Sharp and TDK are doubling down on Blu-ray disc storage capacity, each introducing a prototype capable of storing up to 100GB of data, up from the current standard of 50GB. The prototypes make use of a four-layer disc, up from the present maximum of two, and are capable of recording data at 72Mbps, again double the current level of 32Mbps.
While TDK hasn’t disclosed its underlying technology, Sharp’s advancements come from the substitution of dielectric film used for recording data on a Blu-ray disc with aluminum oxynitride. Sharp also makes use of a pulse operated blue-violet semiconductor laser with an optical output as high as 500mW. The laser’s oscillation wavelength of 405nm is capable of writing at 8x speed on three- and four-layered Blu-ray discs.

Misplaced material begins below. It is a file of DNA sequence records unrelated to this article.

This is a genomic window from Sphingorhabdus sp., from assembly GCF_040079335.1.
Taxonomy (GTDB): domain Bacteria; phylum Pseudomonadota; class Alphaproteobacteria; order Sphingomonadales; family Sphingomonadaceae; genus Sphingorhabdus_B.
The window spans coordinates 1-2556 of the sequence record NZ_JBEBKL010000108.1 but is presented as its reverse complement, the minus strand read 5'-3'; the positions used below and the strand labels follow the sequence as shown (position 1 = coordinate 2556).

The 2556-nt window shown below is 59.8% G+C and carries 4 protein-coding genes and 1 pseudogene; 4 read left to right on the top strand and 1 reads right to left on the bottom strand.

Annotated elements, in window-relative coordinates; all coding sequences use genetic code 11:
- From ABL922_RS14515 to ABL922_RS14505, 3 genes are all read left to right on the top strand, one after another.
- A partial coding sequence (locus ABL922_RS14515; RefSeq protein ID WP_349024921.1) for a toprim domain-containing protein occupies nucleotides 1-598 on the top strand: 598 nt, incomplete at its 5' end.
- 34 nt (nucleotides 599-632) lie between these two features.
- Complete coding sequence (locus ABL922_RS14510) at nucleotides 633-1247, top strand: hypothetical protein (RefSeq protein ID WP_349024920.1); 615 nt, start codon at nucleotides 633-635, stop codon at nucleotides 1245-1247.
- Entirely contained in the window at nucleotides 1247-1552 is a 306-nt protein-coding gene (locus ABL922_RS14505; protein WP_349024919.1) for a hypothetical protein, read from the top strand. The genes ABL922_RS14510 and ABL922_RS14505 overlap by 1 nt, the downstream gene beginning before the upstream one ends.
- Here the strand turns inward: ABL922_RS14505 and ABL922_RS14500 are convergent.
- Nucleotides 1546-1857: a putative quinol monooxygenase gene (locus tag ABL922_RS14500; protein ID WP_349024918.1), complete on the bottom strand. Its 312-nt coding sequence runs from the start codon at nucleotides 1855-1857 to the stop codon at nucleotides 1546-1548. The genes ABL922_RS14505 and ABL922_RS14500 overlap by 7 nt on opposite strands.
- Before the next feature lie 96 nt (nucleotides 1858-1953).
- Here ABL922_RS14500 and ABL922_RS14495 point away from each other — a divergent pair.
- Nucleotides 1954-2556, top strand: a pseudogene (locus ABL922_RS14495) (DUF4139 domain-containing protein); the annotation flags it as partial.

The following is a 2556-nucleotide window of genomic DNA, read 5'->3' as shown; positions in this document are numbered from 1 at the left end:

While the prototype technology holds promise it’s speculative at this point. The Blu-ray Disc Association, which sets the standards for Blu-ray discs, has specifications only for single- and dual-layer discs. Without an adjustment to the standards it doesn’t make economic sense for Sharp or TDK to move beyond the prototype stage. And even if they did the sad fact is current Blu-ray players aren’t able to handle anything over 50GB.